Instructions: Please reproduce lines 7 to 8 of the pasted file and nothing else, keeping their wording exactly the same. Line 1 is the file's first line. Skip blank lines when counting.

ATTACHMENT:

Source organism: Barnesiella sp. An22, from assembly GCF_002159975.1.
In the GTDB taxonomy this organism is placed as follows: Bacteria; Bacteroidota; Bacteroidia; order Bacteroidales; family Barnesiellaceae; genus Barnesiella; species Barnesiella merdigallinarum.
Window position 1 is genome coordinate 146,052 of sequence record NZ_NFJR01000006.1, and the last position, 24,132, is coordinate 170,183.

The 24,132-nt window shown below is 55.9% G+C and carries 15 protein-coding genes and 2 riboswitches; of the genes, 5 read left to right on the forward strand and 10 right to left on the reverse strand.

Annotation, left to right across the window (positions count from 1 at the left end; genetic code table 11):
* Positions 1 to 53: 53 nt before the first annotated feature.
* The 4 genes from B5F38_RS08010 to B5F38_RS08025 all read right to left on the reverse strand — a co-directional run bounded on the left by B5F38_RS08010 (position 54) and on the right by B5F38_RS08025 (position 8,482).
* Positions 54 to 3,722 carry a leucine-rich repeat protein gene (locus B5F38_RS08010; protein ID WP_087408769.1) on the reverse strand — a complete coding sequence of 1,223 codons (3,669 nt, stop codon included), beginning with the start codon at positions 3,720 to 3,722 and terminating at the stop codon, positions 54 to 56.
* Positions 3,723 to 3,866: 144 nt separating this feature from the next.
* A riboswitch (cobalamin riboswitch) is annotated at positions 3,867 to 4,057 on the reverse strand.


* The 4 genes from B5F38_RS08010 to B5F38_RS08025 all read right to left on the reverse strand — a co-directional run bounded on the left by B5F38_RS08010 (position 54) and on the right by B5F38_RS08025 (position 8,482).
* Positions 54 to 3,722 carry a leucine-rich repeat protein gene (locus B5F38_RS08010; protein ID WP_087408769.1) on the reverse strand — a complete coding sequence of 1,223 codons (3,669 nt, stop codon included), beginning with the start codon at positions 3,720 to 3,722 and terminating at the stop codon, positions 54 to 56.